By Adam Offord – 26 March 2015

Playworkers are calling for government funding for the play sector to be reinstated and the creation of a new national play strategy.


Play can help improve children’s health and development, research shows

The call comes following a meeting of some of the country’s top play practitioners at the 13th National Playwork Conference, which saw a steering group of play experts, including Adrian Voce, create a list of policy priorities for the playwork sector.

Playworkers want political parties to make playwork qualifications essential to working in holiday schemes and after-school clubs as well as making the planning and provision of children’s play a statutory duty.

In addition, they believe area-wide strategies for free play should be created through Public Health England working with local authorities.

Voce said: “These are long-term calls and it depends who wins the election. Under the last government we had a £235m play strategy for three years with a longer-term commitment for a 10-year plan and ahead of that we had a £155m lottery programme. We are in a very different era now but by all accounts the recovery is under way.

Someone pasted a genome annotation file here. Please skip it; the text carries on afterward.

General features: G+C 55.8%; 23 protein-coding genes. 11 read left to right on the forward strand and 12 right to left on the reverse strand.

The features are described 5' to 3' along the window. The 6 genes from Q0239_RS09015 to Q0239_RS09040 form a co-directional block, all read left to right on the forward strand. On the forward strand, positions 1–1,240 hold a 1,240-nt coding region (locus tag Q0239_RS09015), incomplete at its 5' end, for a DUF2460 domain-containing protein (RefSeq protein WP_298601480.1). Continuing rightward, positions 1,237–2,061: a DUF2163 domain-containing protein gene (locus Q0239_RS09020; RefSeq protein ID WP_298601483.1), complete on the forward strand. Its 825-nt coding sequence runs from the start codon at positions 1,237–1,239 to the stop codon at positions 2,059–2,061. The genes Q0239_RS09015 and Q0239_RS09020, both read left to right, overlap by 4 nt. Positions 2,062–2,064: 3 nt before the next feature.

“We are getting some messages out so that the parties don’t forget about play because everybody was supportive of developing a more strategic approach to children’s play only five years ago and it has almost disappeared off the policy map altogether.

“We are saying, hang on a minute, children have not gone away and if they were the sort of measures that were needed five years ago, then evidence suggests they are still needed, and the playwork sector can help to get play back on the policy map.”

Last year, a CYP Now investigation revealed the extent of cuts to local play facilities, budgets and staff, despite research showing play has benefits for children’s health and development and is cost effective.

According to Ali Wood, a member of the steering group, play services have taken a “hammering” over recent years.

She said: “The government promised a new approach to play policy but there had been none and the progress of the previous decade has gone into reverse, with too many local authorities making deeper cuts to play provision than to other services.

“There is plenty of evidence that free play is vital to children’s health and wellbeing, and survey after survey makes it their own top priority.

“It is time politicians stopped making children pay for the financial and economic mishaps of the adult world and to honour their obligation to protect their right to play,” she said.

Earlier this month, research by the playworkers’ steering group also revealed more than 95 per cent of practitioners were interested in a new playworkers body.